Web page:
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This article was published on November 3, 2011

Channel 4 crowdsources UK patients online to see whether food can cure ailments

Channel 4 crowdsources UK patients online to see whether food can cure ailments
Paul Sawers
Story by

Paul Sawers

Paul Sawers was a reporter with The Next Web in various roles from May 2011 to November 2014. Follow Paul on Twitter: @psawers or check h Paul Sawers was a reporter with The Next Web in various roles from May 2011 to November 2014. Follow Paul on Twitter: @psawers or check him out on Google+.

Back in May, UK broadcaster Channel 4 announced an interesting new series called The Food Hospital, which sought to examine the science behind using food as medicine. The series started this week.

Through experiments conducted following the latest scientific evidence, patients with a range of medical conditions and symptoms were invited to attend The Food Hospital, where they were prescribed set diets to discover if their health improved.

Taking The Food Hospital online

At the time, the broadcaster said: “Online, The Food Hospital will seek to put science to the test nationwide, as a fully integrated cross-platform project”. And full details of what that will entail have been announced by Channel 4, in what it’s calling “the first television-led online food science trials”.

“The Food Hospital examines the science behind using food as medicine, and online the series is putting this emerging area of medical science to the test nationwide by asking viewers to take part in scientific studies conducted in consultation with a British university and a research institution.”

So whilst patients are being tested on the programme itself, through the use of Facebook, an iPhone app and The Food Hospital website Channel 4 is trying to encourage participation with the wider public, to help medical experts reach a much wider user-base.

The public are being invited to follow Big Food Trials, a ‘group studies’ feature of the series, and eat specific foods to see if they can reduce high blood pressure, improve cholesterol levels, cure insomnia and improve memory.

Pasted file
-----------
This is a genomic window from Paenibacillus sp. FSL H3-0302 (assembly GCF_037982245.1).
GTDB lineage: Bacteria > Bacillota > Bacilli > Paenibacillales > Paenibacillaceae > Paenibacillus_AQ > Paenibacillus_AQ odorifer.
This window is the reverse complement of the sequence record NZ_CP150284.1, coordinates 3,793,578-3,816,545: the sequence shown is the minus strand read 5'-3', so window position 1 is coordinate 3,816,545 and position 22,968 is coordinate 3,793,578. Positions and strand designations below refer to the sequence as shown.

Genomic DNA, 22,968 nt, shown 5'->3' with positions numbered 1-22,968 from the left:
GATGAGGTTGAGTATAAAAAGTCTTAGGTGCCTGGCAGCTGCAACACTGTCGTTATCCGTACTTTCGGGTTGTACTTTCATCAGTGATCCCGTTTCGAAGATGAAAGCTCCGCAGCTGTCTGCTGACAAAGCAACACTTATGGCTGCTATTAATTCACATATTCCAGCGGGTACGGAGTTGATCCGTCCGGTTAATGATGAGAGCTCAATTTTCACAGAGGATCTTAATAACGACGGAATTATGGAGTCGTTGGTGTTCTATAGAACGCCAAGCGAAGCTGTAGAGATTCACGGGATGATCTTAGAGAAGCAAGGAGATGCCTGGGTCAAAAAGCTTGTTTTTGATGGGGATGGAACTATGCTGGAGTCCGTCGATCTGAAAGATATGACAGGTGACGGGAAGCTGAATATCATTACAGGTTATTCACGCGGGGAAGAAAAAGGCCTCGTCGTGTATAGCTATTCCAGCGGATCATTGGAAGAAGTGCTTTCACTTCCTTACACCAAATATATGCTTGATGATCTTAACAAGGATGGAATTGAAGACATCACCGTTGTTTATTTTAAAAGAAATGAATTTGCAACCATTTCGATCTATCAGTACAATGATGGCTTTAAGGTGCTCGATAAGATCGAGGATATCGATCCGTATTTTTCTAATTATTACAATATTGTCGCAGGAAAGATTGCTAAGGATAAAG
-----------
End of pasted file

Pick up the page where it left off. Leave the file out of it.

The trials’ will run as follows: Insomnia – 2 weeks; Cholesterol – 4 weeks; Blood Pressure and Memory – 6 weeks. Participants will be asked to consume a specific food-type and answer 5 or more questions each day. They will also be asked to take three cholesterol and blood pressure readings throughout the trials – and how can you do that, you ask? Well, apparently it’s possible to get free blood-pressure tests from most high-street chemists. You can also buy cholesterol self-test kits online.

The trials are being carried out in conjunction with The Rowett Institute of Nutrition and Health at the University of Aberdeen, and sleep specialists Sleepio, which is experimenting with new ways of collecting data for its research. Once the data is collated through the series, it will be sent to the universities and the results of the trials will be revealed to viewers during the series.

Does cherry juice cure insomnia?

So what cause/effect relationships exactly will they be looking to assess? Well, does cherry juice or milk improve sleep? Can dark chocolate influence blood pressure? Are almonds capable of altering plasma cholesterol levels? These are just three examples. Dr Baukje de Roos, from The Rowett Institute, says:

“These trials through the online site and Facebook give us a very effective way of gathering information, but also of controlling the compliance of the participating subjects. This provides a great opportunity to create a very large dataset which will allow us to study people in their own environment and hopefully enable us to reveal subtle beneficial effects, if any, which are sometimes more difficult to find in smaller studies.”

Once the series and trials are over, the longer term goal of The Food Hospital is to develop an online resource to help the public understand how their diet can affect illnesses.

The Food Hospital is broadcast every Tuesday, 8pm on Channel 4, and will run for 8 weeks. And meanwhile, why not check out The Future of Health and Fitness by The Next Web’s Courtney Boyd Myers, which looks at how technology is impacting our wellbeing.